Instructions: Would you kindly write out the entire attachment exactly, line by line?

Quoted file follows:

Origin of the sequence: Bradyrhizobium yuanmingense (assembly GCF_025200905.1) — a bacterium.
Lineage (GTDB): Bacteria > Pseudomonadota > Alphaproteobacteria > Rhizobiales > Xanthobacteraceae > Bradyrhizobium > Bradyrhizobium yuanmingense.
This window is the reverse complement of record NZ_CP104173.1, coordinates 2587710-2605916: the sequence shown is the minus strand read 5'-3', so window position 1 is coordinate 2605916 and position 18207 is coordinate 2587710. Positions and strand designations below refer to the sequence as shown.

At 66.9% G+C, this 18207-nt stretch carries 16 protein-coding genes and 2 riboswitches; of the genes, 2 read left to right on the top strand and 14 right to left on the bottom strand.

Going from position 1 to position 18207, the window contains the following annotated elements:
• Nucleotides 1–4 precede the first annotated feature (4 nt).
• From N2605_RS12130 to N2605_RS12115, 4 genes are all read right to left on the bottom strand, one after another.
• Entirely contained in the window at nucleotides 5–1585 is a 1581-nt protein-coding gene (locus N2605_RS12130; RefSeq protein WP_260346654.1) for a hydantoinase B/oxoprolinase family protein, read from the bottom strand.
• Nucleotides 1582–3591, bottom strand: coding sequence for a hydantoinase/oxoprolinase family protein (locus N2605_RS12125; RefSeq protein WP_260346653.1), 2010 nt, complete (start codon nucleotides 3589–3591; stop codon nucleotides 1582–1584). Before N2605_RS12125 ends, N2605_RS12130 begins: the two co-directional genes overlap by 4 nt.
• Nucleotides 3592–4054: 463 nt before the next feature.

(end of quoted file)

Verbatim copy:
Origin of the sequence: Bradyrhizobium yuanmingense (assembly GCF_025200905.1) — a bacterium.
Lineage (GTDB): Bacteria > Pseudomonadota > Alphaproteobacteria > Rhizobiales > Xanthobacteraceae > Bradyrhizobium > Bradyrhizobium yuanmingense.
This window is the reverse complement of record NZ_CP104173.1, coordinates 2587710-2605916: the sequence shown is the minus strand read 5'-3', so window position 1 is coordinate 2605916 and position 18207 is coordinate 2587710. Positions and strand designations below refer to the sequence as shown.

At 66.9% G+C, this 18207-nt stretch carries 16 protein-coding genes and 2 riboswitches; of the genes, 2 read left to right on the top strand and 14 right to left on the bottom strand.

Going from position 1 to position 18207, the window contains the following annotated elements:
• Nucleotides 1–4 precede the first annotated feature (4 nt).
• From N2605_RS12130 to N2605_RS12115, 4 genes are all read right to left on the bottom strand, one after another.
• Entirely contained in the window at nucleotides 5–1585 is a 1581-nt protein-coding gene (locus N2605_RS12130; RefSeq protein WP_260346654.1) for a hydantoinase B/oxoprolinase family protein, read from the bottom strand.
• Nucleotides 1582–3591, bottom strand: coding sequence for a hydantoinase/oxoprolinase family protein (locus N2605_RS12125; RefSeq protein WP_260346653.1), 2010 nt, complete (start codon nucleotides 3589–3591; stop codon nucleotides 1582–1584). Before N2605_RS12125 ends, N2605_RS12130 begins: the two co-directional genes overlap by 4 nt.
• Nucleotides 3592–4054: 463 nt before the next feature.